Having our mental batteries loaded up with these inspiring overviews, the last two presentation made the turn toward the 20th and 21st century, and the concrete, political lived experience. In her lecture entitled "There is Drama in Networks" Noortje Marres tried to rethink politics for a world that is characterised by networks. She presented her argument in quite a complex way, both criticizing and using or even rescuing elements of contradictory theories of politics and networks. Touching upon such different figures as Dewey (an important influence for her) Goffman and Burke. Networks, for instance, normally lack drama, whereas for most political theories, dramatic staging is a key ingredient of politics. She does not want to join the field of political theorists who deny that a politics is possible in a network society. For her the question becomes: how to find, or stage drama in the networks?

She might have been talking a bit too much to traditional political theorists – a specific audience that one will not meet a DEAF – as they have criticized her 2005-PhD thesis No Issue No Public on the point that she did not take into account that 'network' always has been a negative term in political philosophy. Network had always been more or less identified with for mafia, secret underground organizations and 'the old boys network': associations that are not democratic at all. Her lecture let to a short and heated debate with a few members of the audience, who did not agree with her, but nevertheless showed themselves to have been challenged by her attempt to redefine politics.

After politics we landed on the streets of New York City with Jeanne van Heeswijk's current research of empathy. She recently had been filming people on the streets, asking them if they could tell us what makes the city work, and, by doing so, collecting stories about random acts of goodness. She believes that it is empathy that makes our urban environments work, a human environments – in a time when urban life is all the time being anesthetized by malls, muzak and fake comforting images of commercial well-being. Hers is a view of urbanity that is quite far removed from the master plans of modernism.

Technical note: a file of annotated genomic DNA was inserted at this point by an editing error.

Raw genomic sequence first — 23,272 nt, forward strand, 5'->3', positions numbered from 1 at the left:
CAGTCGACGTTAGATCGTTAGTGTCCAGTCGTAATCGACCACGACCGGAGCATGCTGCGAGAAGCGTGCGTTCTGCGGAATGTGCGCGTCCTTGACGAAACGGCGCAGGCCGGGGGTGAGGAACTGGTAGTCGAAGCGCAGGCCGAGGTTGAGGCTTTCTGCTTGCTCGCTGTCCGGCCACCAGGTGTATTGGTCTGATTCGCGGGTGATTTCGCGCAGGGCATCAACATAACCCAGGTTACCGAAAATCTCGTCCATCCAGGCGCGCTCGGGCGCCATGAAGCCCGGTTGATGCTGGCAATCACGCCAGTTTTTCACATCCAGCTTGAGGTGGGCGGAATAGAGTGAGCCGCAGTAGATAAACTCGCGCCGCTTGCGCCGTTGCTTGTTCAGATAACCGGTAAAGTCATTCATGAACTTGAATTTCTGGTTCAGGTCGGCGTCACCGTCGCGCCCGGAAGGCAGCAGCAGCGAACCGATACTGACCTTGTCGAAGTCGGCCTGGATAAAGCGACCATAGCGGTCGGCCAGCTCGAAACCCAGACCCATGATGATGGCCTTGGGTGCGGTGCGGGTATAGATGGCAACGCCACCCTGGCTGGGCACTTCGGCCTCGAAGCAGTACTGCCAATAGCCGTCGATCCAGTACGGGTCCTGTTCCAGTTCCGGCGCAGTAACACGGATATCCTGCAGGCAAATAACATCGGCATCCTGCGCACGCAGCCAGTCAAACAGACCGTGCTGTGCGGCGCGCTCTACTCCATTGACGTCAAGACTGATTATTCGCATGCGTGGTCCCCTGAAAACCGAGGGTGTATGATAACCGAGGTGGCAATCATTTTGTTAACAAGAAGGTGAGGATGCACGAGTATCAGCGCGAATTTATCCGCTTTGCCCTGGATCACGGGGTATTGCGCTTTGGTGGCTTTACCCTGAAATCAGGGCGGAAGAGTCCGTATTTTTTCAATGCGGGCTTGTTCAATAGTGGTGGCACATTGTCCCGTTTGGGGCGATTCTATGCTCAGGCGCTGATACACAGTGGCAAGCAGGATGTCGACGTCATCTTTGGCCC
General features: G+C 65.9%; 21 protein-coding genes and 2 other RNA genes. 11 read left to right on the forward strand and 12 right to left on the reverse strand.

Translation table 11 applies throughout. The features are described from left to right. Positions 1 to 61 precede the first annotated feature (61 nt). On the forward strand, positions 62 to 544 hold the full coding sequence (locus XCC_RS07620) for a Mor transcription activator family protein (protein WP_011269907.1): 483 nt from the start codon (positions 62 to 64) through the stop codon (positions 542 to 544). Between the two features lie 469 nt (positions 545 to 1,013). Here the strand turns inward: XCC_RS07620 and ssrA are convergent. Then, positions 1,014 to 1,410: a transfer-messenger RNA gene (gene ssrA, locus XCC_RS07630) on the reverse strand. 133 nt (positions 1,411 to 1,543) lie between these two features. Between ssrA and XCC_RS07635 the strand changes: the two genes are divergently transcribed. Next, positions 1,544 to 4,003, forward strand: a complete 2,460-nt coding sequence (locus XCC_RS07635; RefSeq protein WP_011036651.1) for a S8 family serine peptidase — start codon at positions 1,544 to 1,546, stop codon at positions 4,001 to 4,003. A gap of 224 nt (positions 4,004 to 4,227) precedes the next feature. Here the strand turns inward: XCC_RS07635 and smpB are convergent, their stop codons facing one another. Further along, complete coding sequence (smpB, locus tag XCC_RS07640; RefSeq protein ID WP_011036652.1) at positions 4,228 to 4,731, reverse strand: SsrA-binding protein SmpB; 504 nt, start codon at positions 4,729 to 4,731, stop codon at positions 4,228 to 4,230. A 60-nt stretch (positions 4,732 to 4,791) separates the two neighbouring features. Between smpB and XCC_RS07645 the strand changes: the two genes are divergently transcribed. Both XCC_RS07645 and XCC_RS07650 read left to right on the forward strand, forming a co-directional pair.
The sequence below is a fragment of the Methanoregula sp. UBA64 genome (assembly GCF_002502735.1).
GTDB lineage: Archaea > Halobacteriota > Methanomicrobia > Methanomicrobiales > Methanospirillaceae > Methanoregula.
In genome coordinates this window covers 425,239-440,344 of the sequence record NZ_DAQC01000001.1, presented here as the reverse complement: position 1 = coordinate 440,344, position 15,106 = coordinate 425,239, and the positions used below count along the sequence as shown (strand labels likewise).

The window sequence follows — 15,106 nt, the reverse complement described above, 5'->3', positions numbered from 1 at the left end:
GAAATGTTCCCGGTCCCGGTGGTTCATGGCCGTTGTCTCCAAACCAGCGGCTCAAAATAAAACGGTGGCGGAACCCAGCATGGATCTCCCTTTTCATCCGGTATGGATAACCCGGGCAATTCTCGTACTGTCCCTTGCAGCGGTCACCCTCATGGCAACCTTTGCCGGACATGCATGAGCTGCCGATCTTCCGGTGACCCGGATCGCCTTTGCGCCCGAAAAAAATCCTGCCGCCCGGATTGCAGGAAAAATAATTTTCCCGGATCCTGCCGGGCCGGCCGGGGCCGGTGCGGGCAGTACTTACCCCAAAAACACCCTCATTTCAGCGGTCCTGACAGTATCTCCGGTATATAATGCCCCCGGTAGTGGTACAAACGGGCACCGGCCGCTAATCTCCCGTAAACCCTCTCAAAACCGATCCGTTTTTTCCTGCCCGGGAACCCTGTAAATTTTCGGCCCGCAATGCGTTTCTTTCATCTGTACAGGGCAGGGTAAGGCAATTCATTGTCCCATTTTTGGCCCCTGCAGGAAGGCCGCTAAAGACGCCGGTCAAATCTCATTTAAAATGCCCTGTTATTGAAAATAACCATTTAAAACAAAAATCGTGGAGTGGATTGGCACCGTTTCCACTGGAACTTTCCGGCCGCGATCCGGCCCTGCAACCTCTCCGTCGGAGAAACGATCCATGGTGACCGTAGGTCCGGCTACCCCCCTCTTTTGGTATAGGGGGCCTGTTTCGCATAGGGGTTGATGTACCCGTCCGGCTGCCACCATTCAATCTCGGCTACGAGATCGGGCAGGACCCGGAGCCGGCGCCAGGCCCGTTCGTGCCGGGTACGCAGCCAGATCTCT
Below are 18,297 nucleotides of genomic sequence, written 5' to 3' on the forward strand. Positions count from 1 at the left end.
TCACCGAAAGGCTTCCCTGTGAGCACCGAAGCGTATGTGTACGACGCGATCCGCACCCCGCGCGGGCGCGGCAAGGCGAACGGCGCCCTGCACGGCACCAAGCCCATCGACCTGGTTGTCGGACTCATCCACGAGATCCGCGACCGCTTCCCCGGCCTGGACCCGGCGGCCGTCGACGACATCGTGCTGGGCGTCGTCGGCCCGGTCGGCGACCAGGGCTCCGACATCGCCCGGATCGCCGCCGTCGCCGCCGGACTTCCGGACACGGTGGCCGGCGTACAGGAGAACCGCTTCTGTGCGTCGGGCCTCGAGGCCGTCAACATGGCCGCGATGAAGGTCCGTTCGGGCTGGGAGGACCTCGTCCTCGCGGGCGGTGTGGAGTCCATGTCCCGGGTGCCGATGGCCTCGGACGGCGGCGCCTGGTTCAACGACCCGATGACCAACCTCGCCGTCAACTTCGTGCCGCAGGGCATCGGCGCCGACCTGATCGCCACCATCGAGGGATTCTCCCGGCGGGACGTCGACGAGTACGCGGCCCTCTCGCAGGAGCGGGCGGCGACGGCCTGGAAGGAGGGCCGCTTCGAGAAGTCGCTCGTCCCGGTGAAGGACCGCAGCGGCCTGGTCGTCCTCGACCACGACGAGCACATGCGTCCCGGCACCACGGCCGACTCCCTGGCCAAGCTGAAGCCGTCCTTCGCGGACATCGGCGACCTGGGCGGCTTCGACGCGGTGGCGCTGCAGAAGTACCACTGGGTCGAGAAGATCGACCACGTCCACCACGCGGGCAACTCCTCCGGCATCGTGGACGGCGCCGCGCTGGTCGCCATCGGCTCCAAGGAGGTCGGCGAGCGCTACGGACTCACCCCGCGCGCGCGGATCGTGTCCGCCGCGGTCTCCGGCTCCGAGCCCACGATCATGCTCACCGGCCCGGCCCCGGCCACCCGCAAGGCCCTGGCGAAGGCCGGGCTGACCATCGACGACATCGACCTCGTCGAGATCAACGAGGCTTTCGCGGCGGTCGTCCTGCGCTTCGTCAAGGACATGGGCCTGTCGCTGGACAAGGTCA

In the end, the day came beautifully together. Not in the sense that the different speakers turned out, in the end, to have been discussing the same issues. Neither was it the case that there was a difference of opinion. Rather there was a serpentine line running smoothly from architectural history, over the history of science, political philosophy, towards community art, it was a line that ran from the very abstract to the very concrete. In a sense Jeanne van Heeswijks concrete dealing with 'the street' is a counterpoint to the 'organic', but still purely structural obsession of modernism, but after following the trajectory there was not really anything to discuss. No occasion (no issue) presented itself for discussion. Rightfully a panel discussion between the speakers was skipped.

Issues that presented itself in the lectures had been discussed already. The heated discussion that arose after Noortje Marres' talk, brought one person from the public (also, as I learned later, coming from the field of political philosophy) to say almost in despair: "Sorry if I sound rude, but I don't get what you're doing", and attacking Marres' use of Goffman and Tarde. That moment also showed what was lacking a bit in the other presentations: here something was at stake. Not that there's nothing at stake in for instance the architecture of Lars Spuybroek or in van Heeswijks approach – there's a lot at stake there, and not only on the level of aesthetics – but it did not present itself, on this day, as an issue. So afterwards one walked out, either discussing political theory, or enjoying the sun, which now was a bit lower in the sky, and began to feel agreeable


2007 Arie Altena